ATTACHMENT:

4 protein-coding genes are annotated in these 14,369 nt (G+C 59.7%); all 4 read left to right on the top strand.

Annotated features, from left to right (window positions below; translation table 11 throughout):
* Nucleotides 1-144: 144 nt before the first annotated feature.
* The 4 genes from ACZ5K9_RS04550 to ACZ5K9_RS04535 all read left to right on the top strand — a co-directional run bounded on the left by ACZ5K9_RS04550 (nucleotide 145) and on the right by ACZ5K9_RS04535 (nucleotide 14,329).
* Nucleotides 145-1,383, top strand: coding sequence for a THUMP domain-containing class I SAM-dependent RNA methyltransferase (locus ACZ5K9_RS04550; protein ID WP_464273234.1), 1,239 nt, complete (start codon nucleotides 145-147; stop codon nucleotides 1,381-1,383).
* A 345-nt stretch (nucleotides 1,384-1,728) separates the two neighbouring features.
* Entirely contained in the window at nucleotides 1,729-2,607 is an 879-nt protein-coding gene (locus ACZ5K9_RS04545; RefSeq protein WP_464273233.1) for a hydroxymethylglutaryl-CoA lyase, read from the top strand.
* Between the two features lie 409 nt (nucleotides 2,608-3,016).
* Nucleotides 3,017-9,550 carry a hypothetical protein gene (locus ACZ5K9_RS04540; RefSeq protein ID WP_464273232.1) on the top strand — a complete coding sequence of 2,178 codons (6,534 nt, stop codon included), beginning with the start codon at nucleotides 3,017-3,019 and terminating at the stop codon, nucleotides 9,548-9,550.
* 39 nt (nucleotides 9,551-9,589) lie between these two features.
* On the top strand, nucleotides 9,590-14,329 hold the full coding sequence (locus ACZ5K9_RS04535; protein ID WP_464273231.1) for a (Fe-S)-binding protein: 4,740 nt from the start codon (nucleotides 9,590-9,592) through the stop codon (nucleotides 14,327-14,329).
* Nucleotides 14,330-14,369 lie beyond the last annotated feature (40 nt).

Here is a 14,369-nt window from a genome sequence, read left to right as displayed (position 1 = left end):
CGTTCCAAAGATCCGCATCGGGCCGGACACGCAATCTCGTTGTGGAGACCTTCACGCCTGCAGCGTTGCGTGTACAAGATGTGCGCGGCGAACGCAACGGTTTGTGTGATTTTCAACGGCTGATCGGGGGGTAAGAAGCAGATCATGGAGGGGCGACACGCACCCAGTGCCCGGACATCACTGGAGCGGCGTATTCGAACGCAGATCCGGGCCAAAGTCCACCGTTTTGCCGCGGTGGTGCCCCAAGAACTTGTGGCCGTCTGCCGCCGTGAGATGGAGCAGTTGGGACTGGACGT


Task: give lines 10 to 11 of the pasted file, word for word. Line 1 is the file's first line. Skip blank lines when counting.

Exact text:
* 39 nt (nucleotides 9,551-9,589) lie between these two features.
* On the top strand, nucleotides 9,590-14,329 hold the full coding sequence (locus ACZ5K9_RS04535; protein ID WP_464273231.1) for a (Fe-S)-binding protein: 4,740 nt from the start codon (nucleotides 9,590-9,592) through the stop codon (nucleotides 14,327-14,329).